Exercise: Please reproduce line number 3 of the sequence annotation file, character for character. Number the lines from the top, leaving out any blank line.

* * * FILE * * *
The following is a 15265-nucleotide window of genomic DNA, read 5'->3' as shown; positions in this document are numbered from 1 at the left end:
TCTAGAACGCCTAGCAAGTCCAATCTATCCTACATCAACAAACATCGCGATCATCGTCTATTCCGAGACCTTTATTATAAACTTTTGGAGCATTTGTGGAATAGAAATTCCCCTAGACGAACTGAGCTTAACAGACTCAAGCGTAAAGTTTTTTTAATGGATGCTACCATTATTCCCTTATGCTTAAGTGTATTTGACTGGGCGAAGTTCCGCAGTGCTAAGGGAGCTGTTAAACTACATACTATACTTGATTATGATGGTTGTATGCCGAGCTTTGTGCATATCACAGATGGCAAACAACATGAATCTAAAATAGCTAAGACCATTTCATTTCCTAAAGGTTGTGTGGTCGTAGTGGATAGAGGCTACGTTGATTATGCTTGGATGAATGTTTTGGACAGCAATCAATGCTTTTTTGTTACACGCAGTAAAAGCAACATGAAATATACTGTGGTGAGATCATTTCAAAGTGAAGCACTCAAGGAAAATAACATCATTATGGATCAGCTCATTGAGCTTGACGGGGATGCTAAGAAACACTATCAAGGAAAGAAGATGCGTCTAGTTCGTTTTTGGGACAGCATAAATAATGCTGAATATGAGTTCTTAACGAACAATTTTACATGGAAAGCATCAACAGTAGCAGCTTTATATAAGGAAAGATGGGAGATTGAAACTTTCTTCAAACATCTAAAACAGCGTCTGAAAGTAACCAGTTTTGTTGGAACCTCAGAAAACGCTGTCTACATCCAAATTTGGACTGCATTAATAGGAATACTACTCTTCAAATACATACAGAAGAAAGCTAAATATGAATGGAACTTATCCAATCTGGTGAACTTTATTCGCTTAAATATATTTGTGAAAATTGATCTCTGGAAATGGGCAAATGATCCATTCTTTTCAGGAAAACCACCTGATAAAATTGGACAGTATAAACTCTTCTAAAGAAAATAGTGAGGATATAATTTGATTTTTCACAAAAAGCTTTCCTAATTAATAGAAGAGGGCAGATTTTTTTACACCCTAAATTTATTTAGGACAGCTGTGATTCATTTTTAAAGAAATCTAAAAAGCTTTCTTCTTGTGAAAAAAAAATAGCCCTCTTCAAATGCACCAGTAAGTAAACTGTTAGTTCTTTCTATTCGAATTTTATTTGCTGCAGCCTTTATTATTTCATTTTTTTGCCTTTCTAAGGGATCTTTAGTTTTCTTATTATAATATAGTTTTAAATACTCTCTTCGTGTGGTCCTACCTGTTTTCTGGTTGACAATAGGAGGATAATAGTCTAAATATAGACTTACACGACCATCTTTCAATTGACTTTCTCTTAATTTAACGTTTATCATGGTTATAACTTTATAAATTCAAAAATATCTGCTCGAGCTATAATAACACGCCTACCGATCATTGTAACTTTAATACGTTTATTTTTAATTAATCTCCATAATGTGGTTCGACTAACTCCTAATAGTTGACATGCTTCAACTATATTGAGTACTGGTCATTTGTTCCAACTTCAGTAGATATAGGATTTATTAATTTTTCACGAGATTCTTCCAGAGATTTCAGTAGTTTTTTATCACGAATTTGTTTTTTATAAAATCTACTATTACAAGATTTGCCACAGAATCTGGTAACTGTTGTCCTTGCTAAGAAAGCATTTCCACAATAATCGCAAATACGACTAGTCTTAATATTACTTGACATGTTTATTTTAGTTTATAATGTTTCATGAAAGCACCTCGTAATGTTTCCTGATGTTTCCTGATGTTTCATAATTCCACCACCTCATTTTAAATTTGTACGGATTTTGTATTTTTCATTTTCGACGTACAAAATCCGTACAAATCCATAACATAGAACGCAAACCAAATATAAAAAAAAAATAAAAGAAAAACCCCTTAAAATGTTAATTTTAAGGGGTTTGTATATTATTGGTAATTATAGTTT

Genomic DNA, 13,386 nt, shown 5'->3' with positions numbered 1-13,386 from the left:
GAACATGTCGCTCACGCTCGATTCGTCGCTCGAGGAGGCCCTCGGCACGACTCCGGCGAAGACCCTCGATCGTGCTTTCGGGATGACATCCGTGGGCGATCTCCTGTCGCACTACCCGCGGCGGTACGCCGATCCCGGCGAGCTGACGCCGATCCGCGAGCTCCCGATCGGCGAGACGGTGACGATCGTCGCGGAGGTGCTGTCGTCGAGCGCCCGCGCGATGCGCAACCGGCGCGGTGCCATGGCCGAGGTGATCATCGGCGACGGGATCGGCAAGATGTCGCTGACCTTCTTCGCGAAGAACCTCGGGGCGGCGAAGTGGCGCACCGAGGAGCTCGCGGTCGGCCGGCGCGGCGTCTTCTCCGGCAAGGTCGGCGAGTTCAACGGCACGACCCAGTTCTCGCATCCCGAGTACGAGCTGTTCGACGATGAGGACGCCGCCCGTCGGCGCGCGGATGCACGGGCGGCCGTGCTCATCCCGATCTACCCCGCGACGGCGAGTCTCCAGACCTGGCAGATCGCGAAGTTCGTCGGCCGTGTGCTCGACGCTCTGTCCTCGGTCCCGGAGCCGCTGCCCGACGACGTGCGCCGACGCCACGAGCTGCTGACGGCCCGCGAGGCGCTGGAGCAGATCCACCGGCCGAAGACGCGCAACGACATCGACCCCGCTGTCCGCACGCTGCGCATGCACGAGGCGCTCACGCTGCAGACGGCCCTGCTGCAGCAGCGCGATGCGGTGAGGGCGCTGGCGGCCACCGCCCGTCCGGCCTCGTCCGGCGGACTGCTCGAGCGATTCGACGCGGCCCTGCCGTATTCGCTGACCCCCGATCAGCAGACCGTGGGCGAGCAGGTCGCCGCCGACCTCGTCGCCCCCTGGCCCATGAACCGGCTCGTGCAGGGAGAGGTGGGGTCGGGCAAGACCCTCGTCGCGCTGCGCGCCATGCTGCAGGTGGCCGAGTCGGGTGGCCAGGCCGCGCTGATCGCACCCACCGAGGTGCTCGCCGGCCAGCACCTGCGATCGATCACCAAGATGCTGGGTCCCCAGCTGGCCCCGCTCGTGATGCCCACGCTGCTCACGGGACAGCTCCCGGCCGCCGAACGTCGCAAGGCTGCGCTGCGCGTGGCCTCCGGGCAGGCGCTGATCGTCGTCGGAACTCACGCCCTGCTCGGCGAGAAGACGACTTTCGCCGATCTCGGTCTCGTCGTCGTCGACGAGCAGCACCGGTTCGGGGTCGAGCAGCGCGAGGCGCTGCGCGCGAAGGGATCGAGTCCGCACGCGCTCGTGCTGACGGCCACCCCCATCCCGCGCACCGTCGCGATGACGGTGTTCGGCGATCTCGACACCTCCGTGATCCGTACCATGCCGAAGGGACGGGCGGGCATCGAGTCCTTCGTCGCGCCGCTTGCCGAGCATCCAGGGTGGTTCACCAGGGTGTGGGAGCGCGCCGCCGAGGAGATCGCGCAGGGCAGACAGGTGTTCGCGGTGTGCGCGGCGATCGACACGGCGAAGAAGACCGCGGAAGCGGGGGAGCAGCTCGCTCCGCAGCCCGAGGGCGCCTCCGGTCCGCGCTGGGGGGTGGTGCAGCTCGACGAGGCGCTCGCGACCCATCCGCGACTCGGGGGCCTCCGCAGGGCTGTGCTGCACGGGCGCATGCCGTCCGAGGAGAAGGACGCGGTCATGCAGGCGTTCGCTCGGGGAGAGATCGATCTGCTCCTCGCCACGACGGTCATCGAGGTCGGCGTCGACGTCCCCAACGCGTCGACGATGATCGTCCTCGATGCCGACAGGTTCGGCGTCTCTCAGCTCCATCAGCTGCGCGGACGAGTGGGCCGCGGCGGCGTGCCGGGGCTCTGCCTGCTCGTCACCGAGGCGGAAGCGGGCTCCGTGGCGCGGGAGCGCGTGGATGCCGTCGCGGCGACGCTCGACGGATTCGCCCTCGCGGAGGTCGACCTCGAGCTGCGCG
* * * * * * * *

Genomic DNA, 13,386 nt, shown 5'->3' with positions numbered 1-13,386 from the left: